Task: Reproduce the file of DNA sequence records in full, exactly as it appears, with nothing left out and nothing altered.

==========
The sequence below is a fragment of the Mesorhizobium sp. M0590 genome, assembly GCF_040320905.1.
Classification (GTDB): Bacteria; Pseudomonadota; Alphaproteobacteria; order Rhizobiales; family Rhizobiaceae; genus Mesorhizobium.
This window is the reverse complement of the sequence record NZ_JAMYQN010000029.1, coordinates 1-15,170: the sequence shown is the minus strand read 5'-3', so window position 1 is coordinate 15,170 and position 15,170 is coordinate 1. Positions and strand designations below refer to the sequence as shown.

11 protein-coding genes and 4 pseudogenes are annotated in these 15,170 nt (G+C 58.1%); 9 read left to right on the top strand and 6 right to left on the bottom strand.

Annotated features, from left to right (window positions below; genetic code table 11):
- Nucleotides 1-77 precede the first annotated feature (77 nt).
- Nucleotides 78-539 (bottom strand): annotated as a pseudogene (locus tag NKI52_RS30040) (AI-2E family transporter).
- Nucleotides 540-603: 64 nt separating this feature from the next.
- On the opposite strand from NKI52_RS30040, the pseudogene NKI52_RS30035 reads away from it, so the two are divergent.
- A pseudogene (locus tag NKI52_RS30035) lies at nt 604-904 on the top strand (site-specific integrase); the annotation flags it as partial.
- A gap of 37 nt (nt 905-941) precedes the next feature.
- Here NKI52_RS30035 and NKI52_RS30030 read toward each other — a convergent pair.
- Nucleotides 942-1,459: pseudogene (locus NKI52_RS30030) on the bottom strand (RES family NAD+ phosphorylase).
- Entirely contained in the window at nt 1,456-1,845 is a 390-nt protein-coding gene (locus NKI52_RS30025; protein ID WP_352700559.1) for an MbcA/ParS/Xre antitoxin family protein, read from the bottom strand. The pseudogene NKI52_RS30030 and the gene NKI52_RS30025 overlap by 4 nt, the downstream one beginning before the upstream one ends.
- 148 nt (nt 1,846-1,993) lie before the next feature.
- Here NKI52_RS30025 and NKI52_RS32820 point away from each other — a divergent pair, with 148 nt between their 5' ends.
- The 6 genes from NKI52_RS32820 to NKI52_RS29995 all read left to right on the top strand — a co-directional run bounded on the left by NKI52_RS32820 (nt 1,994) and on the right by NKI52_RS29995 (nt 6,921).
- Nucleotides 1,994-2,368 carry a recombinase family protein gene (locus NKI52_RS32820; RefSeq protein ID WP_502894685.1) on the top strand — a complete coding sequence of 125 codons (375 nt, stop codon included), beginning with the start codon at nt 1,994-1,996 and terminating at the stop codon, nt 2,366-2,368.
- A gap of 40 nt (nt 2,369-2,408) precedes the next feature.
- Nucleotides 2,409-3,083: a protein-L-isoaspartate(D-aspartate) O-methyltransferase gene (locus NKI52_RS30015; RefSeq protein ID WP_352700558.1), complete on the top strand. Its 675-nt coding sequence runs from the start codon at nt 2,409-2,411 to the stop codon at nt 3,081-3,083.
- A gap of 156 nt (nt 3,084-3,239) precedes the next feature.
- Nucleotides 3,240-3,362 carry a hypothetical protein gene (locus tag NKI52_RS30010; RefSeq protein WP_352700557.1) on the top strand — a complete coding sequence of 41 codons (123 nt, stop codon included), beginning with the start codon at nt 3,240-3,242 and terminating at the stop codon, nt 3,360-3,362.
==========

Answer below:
The sequence below is a fragment of the Mesorhizobium sp. M0590 genome, assembly GCF_040320905.1.
Classification (GTDB): Bacteria; Pseudomonadota; Alphaproteobacteria; order Rhizobiales; family Rhizobiaceae; genus Mesorhizobium.
This window is the reverse complement of the sequence record NZ_JAMYQN010000029.1, coordinates 1-15,170: the sequence shown is the minus strand read 5'-3', so window position 1 is coordinate 15,170 and position 15,170 is coordinate 1. Positions and strand designations below refer to the sequence as shown.

11 protein-coding genes and 4 pseudogenes are annotated in these 15,170 nt (G+C 58.1%); 9 read left to right on the top strand and 6 right to left on the bottom strand.

Annotated features, from left to right (window positions below; genetic code table 11):
- Nucleotides 1-77 precede the first annotated feature (77 nt).
- Nucleotides 78-539 (bottom strand): annotated as a pseudogene (locus tag NKI52_RS30040) (AI-2E family transporter).
- Nucleotides 540-603: 64 nt separating this feature from the next.
- On the opposite strand from NKI52_RS30040, the pseudogene NKI52_RS30035 reads away from it, so the two are divergent.
- A pseudogene (locus tag NKI52_RS30035) lies at nt 604-904 on the top strand (site-specific integrase); the annotation flags it as partial.
- A gap of 37 nt (nt 905-941) precedes the next feature.
- Here NKI52_RS30035 and NKI52_RS30030 read toward each other — a convergent pair.
- Nucleotides 942-1,459: pseudogene (locus NKI52_RS30030) on the bottom strand (RES family NAD+ phosphorylase).
- Entirely contained in the window at nt 1,456-1,845 is a 390-nt protein-coding gene (locus NKI52_RS30025; protein ID WP_352700559.1) for an MbcA/ParS/Xre antitoxin family protein, read from the bottom strand. The pseudogene NKI52_RS30030 and the gene NKI52_RS30025 overlap by 4 nt, the downstream one beginning before the upstream one ends.
- 148 nt (nt 1,846-1,993) lie before the next feature.
- Here NKI52_RS30025 and NKI52_RS32820 point away from each other — a divergent pair, with 148 nt between their 5' ends.
- The 6 genes from NKI52_RS32820 to NKI52_RS29995 all read left to right on the top strand — a co-directional run bounded on the left by NKI52_RS32820 (nt 1,994) and on the right by NKI52_RS29995 (nt 6,921).
- Nucleotides 1,994-2,368 carry a recombinase family protein gene (locus NKI52_RS32820; RefSeq protein ID WP_502894685.1) on the top strand — a complete coding sequence of 125 codons (375 nt, stop codon included), beginning with the start codon at nt 1,994-1,996 and terminating at the stop codon, nt 2,366-2,368.
- A gap of 40 nt (nt 2,369-2,408) precedes the next feature.
- Nucleotides 2,409-3,083: a protein-L-isoaspartate(D-aspartate) O-methyltransferase gene (locus NKI52_RS30015; RefSeq protein ID WP_352700558.1), complete on the top strand. Its 675-nt coding sequence runs from the start codon at nt 2,409-2,411 to the stop codon at nt 3,081-3,083.
- A gap of 156 nt (nt 3,084-3,239) precedes the next feature.
- Nucleotides 3,240-3,362 carry a hypothetical protein gene (locus tag NKI52_RS30010; RefSeq protein WP_352700557.1) on the top strand — a complete coding sequence of 41 codons (123 nt, stop codon included), beginning with the start codon at nt 3,240-3,242 and terminating at the stop codon, nt 3,360-3,362.